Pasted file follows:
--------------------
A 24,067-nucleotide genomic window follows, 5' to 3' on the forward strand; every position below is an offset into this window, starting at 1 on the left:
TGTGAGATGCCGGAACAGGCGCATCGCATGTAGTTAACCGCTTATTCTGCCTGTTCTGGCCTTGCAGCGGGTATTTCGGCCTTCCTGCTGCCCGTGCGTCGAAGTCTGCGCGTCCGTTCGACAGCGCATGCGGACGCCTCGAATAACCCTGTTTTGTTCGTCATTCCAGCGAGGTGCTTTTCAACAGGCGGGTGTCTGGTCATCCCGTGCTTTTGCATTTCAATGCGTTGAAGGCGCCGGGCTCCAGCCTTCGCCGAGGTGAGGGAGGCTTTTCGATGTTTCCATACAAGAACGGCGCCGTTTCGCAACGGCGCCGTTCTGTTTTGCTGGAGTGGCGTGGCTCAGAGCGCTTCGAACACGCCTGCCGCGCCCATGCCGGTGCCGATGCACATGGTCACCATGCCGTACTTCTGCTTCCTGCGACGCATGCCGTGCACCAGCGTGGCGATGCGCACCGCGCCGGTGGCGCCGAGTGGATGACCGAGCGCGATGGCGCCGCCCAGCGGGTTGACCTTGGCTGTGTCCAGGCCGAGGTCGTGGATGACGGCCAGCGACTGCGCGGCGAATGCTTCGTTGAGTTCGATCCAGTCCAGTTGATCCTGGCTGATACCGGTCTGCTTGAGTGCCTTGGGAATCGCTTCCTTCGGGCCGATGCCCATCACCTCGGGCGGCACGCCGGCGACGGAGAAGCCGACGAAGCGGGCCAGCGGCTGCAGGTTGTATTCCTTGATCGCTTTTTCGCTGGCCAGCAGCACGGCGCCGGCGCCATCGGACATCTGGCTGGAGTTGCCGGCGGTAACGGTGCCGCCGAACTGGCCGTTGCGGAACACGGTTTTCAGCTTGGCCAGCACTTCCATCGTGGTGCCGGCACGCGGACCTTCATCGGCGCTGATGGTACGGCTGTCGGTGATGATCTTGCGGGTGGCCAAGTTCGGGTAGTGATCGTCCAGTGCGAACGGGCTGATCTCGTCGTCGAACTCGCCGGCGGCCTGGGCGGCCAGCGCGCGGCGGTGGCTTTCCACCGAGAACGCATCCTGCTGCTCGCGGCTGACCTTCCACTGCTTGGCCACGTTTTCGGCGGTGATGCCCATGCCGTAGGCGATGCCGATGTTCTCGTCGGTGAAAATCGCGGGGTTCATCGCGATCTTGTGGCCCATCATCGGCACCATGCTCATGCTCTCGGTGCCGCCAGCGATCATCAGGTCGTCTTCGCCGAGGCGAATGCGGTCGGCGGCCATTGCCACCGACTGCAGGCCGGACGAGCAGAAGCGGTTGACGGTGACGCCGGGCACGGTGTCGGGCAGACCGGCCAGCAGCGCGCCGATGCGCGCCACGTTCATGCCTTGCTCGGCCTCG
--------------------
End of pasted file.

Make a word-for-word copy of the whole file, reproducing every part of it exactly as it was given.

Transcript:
A 24,067-nucleotide genomic window follows, 5' to 3' on the forward strand; every position below is an offset into this window, starting at 1 on the left:
TGTGAGATGCCGGAACAGGCGCATCGCATGTAGTTAACCGCTTATTCTGCCTGTTCTGGCCTTGCAGCGGGTATTTCGGCCTTCCTGCTGCCCGTGCGTCGAAGTCTGCGCGTCCGTTCGACAGCGCATGCGGACGCCTCGAATAACCCTGTTTTGTTCGTCATTCCAGCGAGGTGCTTTTCAACAGGCGGGTGTCTGGTCATCCCGTGCTTTTGCATTTCAATGCGTTGAAGGCGCCGGGCTCCAGCCTTCGCCGAGGTGAGGGAGGCTTTTCGATGTTTCCATACAAGAACGGCGCCGTTTCGCAACGGCGCCGTTCTGTTTTGCTGGAGTGGCGTGGCTCAGAGCGCTTCGAACACGCCTGCCGCGCCCATGCCGGTGCCGATGCACATGGTCACCATGCCGTACTTCTGCTTCCTGCGACGCATGCCGTGCACCAGCGTGGCGATGCGCACCGCGCCGGTGGCGCCGAGTGGATGACCGAGCGCGATGGCGCCGCCCAGCGGGTTGACCTTGGCTGTGTCCAGGCCGAGGTCGTGGATGACGGCCAGCGACTGCGCGGCGAATGCTTCGTTGAGTTCGATCCAGTCCAGTTGATCCTGGCTGATACCGGTCTGCTTGAGTGCCTTGGGAATCGCTTCCTTCGGGCCGATGCCCATCACCTCGGGCGGCACGCCGGCGACGGAGAAGCCGACGAAGCGGGCCAGCGGCTGCAGGTTGTATTCCTTGATCGCTTTTTCGCTGGCCAGCAGCACGGCGCCGGCGCCATCGGACATCTGGCTGGAGTTGCCGGCGGTAACGGTGCCGCCGAACTGGCCGTTGCGGAACACGGTTTTCAGCTTGGCCAGCACTTCCATCGTGGTGCCGGCACGCGGACCTTCATCGGCGCTGATGGTACGGCTGTCGGTGATGATCTTGCGGGTGGCCAAGTTCGGGTAGTGATCGTCCAGTGCGAACGGGCTGATCTCGTCGTCGAACTCGCCGGCGGCCTGGGCGGCCAGCGCGCGGCGGTGGCTTTCCACCGAGAACGCATCCTGCTGCTCGCGGCTGACCTTCCACTGCTTGGCCACGTTTTCGGCGGTGATGCCCATGCCGTAGGCGATGCCGATGTTCTCGTCGGTGAAAATCGCGGGGTTCATCGCGATCTTGTGGCCCATCATCGGCACCATGCTCATGCTCTCGGTGCCGCCAGCGATCATCAGGTCGTCTTCGCCGAGGCGAATGCGGTCGGCGGCCATTGCCACCGACTGCAGGCCGGACGAGCAGAAGCGGTTGACGGTGACGCCGGGCACGGTGTCGGGCAGACCGGCCAGCAGCGCGCCGATGCGCGCCACGTTCATGCCTTGCTCGGCCTCG